A new GfK MRI analysis shows that US adults who are planning to watch the 2016 Summer Olympics on TV tend to have higher household incomes and levels of education than most US consumers. And they are more evenly split between men and women than average sports TV viewers.
Compared to all US adults, those who told GfK MRI that they are “somewhat” or “very” likely to watch the Rio de Janeiro games are also
• 27% more likely to have a home worth $500,000 or more,
• 25% more likely to hold a post-graduate college degree, and
• 28% more likely to live in households with average annual income of $200,000 or more.
Approximately 51% of intended Olympics viewers are male – slightly more than those who said they watched the 2012 Summer Olympics (52% women versus 48% men). This is in contrast to the typical sports TV audience, which is roughly two-thirds male (68% versus 32% female). See an Adweek infographic featuring this data.
Compared to all adults, viewers of the 2012 Summer Olympics were:
• 51% more likely to own shares in tax-exempt funds
• 48% more likely to have spent more than $500 at fine dining restaurants in the last six months
• 43% more likely to have redeemed frequent flier miles
• 39% more likely to have contributed to PBS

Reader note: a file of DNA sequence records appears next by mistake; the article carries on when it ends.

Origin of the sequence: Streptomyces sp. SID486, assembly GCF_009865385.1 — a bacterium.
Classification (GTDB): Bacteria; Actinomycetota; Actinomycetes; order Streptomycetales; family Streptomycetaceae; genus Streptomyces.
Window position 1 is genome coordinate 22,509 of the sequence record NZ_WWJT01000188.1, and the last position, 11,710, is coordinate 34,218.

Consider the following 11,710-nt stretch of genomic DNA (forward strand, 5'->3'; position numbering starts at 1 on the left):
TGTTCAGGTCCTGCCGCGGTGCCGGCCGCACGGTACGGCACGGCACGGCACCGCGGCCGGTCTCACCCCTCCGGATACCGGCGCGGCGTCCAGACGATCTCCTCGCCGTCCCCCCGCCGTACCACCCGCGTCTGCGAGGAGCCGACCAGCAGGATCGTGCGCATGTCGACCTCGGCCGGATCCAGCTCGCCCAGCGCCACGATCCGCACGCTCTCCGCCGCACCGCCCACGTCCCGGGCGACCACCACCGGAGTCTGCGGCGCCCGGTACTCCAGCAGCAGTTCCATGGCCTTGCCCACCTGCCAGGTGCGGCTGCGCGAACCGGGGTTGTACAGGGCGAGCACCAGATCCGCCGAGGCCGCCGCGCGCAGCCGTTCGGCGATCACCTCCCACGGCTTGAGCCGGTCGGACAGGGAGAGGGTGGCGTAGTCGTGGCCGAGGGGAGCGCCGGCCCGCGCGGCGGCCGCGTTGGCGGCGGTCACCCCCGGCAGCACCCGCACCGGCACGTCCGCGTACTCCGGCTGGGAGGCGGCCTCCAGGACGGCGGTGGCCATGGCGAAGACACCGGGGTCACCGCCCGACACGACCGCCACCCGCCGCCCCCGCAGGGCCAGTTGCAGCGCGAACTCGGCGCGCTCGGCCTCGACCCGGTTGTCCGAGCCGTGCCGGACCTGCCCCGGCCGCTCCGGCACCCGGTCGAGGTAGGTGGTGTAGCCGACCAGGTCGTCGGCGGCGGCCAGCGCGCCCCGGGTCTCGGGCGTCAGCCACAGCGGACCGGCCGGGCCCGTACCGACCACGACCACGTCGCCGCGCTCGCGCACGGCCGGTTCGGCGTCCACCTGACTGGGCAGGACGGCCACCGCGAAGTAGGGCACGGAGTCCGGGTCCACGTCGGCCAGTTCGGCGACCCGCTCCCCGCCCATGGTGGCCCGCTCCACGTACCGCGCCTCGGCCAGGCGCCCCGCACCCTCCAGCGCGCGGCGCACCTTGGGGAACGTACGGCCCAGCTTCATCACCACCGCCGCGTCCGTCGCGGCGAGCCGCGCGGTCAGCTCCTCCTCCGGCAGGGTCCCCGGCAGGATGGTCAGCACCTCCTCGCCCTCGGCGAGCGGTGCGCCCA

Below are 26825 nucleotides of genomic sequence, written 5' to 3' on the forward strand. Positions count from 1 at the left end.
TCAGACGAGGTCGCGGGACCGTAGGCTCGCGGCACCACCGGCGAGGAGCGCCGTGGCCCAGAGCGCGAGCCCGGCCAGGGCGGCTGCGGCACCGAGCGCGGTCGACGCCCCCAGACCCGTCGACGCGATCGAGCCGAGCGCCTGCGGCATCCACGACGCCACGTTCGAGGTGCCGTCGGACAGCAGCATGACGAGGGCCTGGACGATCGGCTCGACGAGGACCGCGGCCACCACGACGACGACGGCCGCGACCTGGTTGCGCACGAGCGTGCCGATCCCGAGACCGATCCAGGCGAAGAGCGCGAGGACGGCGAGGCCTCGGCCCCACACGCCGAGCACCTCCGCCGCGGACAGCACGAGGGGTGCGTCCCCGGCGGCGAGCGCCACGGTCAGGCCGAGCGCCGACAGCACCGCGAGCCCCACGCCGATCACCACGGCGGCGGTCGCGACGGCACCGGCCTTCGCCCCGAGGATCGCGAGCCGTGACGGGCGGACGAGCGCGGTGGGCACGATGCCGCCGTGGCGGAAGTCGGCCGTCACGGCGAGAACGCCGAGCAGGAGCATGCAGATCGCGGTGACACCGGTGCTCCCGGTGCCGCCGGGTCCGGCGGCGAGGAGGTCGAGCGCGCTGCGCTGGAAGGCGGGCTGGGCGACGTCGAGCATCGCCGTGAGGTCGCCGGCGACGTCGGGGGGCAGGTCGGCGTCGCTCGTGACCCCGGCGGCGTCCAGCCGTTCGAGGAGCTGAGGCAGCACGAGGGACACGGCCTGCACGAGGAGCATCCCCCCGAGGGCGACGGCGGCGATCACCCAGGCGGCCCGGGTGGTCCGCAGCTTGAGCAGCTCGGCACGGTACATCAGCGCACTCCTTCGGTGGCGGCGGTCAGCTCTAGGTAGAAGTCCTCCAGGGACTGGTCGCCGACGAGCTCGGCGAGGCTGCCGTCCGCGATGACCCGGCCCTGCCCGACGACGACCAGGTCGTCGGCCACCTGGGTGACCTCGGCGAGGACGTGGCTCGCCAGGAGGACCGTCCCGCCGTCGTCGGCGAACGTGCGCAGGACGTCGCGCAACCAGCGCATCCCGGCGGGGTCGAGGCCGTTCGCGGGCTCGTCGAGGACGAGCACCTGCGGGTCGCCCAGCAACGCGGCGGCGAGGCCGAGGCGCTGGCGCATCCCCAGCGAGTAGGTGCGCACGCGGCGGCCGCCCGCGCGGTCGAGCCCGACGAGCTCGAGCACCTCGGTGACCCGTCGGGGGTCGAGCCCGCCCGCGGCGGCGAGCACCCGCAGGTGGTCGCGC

• 37% more likely to own a digital SLR camera
Only 1.6% of U.S. adults watched the 2012 Summer Olympics on a mobile device – smartphone or tablet – a figure that seems destined to dramatically increase for the Rio games. Recent GfK MRI data shows that the percentage of adults who say they have watched TV on a tablet or e-reader in the past 30 days has increased by 300% in the past three years. In addition, the percentage who have watched a downloaded or streamed TV program on a smartphone in the past 30 days has doubled.
GfK MRI’s consumer database is derived from continuous interviews with approximately 25,000 U.S. adults each year. As part of the Survey of the American Consumer®, respondents record their consumption of some 6,500 products in nearly 600 categories and provide details about their lifestyles and attitudes.